AMMAN: Senior leadership at UNRWA, the UN agency responsible for the welfare of Palestinian refugees, have been accused of abuses of power and mismanagement by a UN ethics inquiry following complaints by staff.
The internal inquiry’s confidential findings come as UNRWA faces a mounting financial crisis following US funding cuts.
Ahmad Awad, director of the Phenix center in Amman and a former UNRWA employee, told Arab News that the investigation’s findings leaked to media in New York were well known by many working for the agency.
“The culture of concentration of power has been known for some time by those involved with UNRWA,” he said.
Awad said that the abuse of power led to appointments being made without proper procedures, and a culture of revenge and backstabbing against staff who refused to cooperate with the leadership.
Sami Mushashaa, UNRWA’s spokesman, told Arab News that he could not comment on the UN investigation “because it is still ongoing.”
However, he said that when the commissioner general was informed last March of the investigation, he told all staff “to cooperate with the UN investigators.”
Questioned by Arab News, Mushashaa conceded that several senior staff had left the organization.
“It is true that commissioner adviser Hakam Shahwan’s services were ended because he interfered with the investigation,” Mushashaa said.
He said that deputy commissioner Sandra Mitchell had resigned in late July, three months before she was due to leave.
Shahwan, Mitchell and senior adviser Maria Mohammadi allegedly formed a tight circle with Pierre Krahenbuhl, the commissioner general, that pushed the boundaries of proper management.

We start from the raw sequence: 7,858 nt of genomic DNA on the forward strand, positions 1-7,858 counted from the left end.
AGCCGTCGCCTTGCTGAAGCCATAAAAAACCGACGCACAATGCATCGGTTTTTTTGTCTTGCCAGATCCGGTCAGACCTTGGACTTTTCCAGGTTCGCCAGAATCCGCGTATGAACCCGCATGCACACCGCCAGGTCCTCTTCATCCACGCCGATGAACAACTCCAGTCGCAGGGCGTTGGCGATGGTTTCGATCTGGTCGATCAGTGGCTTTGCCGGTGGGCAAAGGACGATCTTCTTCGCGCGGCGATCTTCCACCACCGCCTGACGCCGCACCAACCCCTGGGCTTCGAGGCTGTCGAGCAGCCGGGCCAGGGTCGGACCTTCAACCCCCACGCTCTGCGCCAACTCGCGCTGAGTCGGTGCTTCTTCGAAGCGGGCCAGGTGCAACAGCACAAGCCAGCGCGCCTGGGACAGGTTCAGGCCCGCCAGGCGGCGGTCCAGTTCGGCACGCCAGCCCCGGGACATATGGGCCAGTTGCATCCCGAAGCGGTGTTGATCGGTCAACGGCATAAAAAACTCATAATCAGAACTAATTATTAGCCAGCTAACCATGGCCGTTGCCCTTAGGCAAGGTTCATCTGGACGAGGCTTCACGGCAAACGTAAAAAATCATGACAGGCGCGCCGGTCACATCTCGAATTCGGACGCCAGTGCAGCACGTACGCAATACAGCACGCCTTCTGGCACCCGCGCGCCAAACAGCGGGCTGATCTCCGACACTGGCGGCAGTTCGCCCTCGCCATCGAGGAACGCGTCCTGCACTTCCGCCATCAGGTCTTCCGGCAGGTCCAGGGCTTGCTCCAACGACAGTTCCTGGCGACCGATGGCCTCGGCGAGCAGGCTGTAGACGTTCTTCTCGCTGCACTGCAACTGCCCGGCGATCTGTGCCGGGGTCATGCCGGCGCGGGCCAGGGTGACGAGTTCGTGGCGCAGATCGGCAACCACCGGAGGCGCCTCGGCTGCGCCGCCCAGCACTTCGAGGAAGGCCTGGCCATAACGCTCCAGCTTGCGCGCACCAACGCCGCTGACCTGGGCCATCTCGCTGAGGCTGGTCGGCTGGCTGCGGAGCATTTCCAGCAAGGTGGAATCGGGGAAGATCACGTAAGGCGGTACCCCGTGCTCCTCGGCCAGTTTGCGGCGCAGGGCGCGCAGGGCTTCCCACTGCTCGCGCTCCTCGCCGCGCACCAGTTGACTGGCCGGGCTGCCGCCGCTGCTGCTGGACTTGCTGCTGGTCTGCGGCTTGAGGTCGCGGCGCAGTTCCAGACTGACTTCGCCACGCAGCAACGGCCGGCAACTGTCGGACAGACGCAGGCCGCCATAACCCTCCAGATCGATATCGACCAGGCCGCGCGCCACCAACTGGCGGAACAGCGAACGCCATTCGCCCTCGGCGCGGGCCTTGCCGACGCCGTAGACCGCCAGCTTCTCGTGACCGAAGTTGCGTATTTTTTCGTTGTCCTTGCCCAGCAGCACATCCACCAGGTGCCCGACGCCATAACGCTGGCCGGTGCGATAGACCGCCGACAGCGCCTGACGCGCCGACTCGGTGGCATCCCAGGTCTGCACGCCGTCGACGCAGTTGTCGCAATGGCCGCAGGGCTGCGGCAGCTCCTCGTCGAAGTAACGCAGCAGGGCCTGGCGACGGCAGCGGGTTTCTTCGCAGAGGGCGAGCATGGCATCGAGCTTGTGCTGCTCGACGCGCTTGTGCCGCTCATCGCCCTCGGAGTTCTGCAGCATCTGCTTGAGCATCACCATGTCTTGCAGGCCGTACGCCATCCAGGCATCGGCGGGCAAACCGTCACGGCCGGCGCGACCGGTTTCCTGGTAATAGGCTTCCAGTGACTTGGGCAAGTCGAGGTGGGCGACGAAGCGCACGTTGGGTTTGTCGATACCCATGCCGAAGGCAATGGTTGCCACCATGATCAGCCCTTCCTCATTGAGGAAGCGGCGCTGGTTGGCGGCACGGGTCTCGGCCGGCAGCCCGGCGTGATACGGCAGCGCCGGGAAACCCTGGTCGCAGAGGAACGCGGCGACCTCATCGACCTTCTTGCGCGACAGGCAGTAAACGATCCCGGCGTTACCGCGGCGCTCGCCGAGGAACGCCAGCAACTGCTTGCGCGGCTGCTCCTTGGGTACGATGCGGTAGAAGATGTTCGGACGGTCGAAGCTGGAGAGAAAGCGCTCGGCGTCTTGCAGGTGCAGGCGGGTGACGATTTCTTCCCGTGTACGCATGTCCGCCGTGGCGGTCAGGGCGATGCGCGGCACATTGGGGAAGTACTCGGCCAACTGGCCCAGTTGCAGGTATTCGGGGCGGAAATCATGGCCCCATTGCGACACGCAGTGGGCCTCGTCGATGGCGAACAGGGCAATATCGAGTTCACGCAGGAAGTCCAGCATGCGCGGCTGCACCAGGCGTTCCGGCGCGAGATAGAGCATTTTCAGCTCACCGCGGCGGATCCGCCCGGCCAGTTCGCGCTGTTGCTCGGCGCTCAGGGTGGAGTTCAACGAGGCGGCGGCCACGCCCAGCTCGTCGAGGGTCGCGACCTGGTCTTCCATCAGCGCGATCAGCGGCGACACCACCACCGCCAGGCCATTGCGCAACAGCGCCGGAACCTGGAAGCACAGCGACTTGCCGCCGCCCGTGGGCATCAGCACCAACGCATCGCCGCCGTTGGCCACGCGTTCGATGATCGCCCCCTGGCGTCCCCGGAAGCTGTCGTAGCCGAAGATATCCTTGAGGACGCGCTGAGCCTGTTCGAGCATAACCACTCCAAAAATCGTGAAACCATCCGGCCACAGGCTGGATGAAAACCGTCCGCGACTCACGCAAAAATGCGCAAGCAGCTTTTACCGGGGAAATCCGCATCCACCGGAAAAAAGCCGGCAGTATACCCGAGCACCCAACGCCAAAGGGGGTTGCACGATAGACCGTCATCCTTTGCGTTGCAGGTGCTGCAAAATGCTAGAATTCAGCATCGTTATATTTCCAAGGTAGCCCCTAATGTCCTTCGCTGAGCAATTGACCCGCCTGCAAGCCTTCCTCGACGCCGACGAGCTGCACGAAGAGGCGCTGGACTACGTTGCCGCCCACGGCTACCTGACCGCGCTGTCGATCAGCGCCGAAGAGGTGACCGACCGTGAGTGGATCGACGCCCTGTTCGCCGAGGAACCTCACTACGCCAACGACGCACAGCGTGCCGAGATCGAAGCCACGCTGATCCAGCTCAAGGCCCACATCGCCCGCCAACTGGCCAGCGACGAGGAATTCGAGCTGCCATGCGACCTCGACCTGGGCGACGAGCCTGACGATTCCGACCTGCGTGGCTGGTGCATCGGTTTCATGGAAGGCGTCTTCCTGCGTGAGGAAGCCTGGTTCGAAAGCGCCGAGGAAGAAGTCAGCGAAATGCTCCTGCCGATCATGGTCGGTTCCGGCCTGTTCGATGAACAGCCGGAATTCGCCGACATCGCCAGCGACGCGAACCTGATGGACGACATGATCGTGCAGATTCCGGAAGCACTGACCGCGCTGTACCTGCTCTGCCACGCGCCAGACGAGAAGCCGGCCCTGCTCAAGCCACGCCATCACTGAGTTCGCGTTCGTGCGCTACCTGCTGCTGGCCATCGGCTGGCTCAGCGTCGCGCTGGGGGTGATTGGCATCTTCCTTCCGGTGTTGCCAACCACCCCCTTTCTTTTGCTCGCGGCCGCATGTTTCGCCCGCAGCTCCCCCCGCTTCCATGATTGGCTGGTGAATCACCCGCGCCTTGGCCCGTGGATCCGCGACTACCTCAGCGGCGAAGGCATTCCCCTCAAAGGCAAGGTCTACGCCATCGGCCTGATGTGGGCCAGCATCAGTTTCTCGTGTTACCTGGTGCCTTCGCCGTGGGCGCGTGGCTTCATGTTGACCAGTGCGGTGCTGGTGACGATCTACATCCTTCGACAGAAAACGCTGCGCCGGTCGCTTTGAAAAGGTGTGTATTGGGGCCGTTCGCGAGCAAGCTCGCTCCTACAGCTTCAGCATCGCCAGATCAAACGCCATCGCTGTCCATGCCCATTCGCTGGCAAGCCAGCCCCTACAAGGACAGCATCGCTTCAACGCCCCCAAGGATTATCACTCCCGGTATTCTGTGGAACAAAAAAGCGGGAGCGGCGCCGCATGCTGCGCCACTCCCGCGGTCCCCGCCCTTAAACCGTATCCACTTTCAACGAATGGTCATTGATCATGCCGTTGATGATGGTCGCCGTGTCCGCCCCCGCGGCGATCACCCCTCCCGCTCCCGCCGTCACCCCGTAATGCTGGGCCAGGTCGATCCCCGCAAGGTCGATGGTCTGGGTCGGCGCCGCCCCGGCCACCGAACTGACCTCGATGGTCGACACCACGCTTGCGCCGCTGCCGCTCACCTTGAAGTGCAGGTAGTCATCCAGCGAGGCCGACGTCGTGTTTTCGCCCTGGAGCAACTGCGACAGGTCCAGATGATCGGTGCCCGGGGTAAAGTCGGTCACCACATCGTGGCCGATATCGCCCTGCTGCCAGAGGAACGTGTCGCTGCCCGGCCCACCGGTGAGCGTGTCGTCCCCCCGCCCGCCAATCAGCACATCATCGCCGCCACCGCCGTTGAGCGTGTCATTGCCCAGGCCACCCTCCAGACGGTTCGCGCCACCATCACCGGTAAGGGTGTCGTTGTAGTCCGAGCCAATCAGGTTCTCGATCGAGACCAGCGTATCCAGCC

Media reports alleged that the commissioner general often obtained waivers to have Mohammadi travel with him on business class.
Among issues discussed by the UN ethics report was the appointment of Mitchell’s husband in a senior role at UNRWA’s Amman headquarters.
Nadeem Qadura, the deputy in the agency’s human resources department, had also left over a “totally different issue,” Mushashaa said.
Sawsan Areene, a former head of the UNRWA workers’ union in Jordan, told Arab News that she had been harassed and pushed out because she insisted on transparency.
“The abuse of power was clear in many circles. It was clear to us that the commissioner and his team were working against the slogan used for fundraising, namely that dignity is priceless. That was opposite of what was happening on the ground.”
Areene said that those around the commissioner changed workers’ union rules with the aim of pushing her out.
“They reworked the bylaws to benefit a person that they could easily control on the board in order to remove me from my position,” she said.